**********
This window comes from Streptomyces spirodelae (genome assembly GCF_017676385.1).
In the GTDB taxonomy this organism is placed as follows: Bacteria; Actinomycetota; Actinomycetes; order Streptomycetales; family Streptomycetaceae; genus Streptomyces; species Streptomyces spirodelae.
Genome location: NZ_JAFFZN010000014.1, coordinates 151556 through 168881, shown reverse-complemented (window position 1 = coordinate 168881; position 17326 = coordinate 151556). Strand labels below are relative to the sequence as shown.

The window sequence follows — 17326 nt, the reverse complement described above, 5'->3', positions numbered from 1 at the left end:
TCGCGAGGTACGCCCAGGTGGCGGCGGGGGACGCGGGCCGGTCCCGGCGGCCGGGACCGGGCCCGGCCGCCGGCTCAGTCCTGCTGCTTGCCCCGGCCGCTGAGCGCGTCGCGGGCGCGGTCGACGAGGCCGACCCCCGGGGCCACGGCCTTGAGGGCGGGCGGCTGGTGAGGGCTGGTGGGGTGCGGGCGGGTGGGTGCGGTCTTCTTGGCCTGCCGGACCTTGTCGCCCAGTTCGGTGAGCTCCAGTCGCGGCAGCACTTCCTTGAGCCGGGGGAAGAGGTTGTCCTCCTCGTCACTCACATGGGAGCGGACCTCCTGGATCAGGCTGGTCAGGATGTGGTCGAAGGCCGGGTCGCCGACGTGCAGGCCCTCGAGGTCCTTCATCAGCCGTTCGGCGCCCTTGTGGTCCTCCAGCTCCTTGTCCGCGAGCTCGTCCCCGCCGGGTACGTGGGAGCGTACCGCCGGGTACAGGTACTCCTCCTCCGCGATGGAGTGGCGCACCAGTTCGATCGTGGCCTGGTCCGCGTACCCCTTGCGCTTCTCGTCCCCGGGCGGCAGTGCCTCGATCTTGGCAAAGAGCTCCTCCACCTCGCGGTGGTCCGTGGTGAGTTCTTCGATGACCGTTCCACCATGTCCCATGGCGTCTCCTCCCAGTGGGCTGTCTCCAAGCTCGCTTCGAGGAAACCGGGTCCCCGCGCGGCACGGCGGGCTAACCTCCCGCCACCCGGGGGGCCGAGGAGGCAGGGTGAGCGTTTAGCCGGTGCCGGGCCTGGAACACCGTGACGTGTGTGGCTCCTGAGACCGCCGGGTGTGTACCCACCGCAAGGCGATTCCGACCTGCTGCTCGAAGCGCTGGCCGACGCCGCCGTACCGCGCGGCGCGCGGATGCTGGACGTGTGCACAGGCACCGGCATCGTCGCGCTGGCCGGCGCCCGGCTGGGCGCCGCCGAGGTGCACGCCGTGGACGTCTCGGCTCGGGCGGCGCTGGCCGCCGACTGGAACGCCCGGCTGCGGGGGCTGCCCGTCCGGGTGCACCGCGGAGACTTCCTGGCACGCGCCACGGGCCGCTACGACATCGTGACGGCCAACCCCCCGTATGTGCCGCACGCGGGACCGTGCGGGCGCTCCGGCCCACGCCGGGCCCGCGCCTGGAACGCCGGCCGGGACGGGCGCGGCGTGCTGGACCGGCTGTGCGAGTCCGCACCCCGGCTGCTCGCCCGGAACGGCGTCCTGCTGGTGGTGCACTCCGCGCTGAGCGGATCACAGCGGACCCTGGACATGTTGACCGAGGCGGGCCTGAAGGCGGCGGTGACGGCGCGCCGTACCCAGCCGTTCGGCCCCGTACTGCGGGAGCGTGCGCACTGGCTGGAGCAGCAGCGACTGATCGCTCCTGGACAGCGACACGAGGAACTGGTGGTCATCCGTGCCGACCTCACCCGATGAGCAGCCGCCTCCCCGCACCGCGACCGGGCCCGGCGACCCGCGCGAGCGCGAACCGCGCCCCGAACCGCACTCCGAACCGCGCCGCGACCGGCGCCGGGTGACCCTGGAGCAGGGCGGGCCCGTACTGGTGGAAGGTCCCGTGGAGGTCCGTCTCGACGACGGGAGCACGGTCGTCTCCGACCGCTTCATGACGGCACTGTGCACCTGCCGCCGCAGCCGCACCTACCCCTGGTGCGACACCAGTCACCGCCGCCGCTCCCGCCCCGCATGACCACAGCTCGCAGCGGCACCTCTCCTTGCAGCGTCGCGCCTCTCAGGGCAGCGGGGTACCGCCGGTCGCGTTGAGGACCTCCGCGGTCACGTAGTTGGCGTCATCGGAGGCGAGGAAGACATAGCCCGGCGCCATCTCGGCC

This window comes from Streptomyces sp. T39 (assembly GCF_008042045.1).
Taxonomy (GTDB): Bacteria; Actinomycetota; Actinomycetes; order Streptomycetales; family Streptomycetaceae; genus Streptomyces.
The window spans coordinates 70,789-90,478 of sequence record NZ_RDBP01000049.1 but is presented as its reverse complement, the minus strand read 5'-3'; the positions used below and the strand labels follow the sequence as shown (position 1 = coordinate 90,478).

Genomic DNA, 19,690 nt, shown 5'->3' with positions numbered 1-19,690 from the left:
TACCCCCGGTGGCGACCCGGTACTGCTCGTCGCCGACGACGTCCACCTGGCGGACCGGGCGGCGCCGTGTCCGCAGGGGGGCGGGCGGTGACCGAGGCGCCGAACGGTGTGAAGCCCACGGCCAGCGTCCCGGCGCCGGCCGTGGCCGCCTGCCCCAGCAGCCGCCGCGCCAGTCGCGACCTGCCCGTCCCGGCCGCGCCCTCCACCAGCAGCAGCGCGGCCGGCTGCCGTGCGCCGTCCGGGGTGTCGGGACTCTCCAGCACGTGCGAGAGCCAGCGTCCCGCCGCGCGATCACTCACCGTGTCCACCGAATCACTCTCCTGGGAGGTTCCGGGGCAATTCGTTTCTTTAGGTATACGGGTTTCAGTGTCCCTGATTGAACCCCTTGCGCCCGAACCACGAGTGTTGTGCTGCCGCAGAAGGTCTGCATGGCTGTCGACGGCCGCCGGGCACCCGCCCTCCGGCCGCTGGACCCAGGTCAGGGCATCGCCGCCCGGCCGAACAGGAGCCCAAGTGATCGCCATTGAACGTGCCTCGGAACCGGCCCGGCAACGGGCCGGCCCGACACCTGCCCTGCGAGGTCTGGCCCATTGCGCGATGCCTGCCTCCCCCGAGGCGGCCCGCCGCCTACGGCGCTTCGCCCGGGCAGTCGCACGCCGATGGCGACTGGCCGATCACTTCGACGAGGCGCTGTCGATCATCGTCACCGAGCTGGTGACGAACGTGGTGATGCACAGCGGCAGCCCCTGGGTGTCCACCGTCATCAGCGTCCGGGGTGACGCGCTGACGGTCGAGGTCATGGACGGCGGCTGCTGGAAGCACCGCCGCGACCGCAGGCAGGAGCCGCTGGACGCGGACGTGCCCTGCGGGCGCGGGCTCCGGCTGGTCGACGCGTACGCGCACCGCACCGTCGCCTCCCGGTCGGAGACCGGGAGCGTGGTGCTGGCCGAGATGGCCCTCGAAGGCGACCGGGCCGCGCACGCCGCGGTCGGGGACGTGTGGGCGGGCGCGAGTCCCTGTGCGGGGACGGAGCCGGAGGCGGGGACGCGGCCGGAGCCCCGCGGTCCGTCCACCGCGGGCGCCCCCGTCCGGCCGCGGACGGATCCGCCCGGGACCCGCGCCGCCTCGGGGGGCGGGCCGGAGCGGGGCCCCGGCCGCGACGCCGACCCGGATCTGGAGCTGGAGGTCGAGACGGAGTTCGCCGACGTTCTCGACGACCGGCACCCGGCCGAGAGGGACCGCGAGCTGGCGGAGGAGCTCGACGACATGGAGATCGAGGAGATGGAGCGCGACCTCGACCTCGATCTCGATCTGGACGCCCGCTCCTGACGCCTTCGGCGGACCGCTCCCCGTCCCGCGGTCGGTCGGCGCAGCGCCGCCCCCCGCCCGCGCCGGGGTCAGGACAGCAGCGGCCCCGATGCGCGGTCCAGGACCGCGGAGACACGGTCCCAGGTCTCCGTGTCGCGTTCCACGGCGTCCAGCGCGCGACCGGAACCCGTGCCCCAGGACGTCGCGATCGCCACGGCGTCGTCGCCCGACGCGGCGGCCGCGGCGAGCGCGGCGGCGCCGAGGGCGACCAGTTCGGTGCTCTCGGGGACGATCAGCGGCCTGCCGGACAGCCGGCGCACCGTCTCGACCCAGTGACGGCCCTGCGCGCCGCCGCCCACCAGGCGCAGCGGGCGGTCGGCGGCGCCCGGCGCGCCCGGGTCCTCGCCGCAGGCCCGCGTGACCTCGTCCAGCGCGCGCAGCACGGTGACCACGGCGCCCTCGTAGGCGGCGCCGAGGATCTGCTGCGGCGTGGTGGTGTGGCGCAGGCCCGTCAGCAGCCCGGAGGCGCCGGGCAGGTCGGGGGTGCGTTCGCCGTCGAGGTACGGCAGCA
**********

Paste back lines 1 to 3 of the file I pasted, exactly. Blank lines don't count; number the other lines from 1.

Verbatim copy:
This window comes from Streptomyces spirodelae (genome assembly GCF_017676385.1).
In the GTDB taxonomy this organism is placed as follows: Bacteria; Actinomycetota; Actinomycetes; order Streptomycetales; family Streptomycetaceae; genus Streptomyces; species Streptomyces spirodelae.
Genome location: NZ_JAFFZN010000014.1, coordinates 151556 through 168881, shown reverse-complemented (window position 1 = coordinate 168881; position 17326 = coordinate 151556). Strand labels below are relative to the sequence as shown.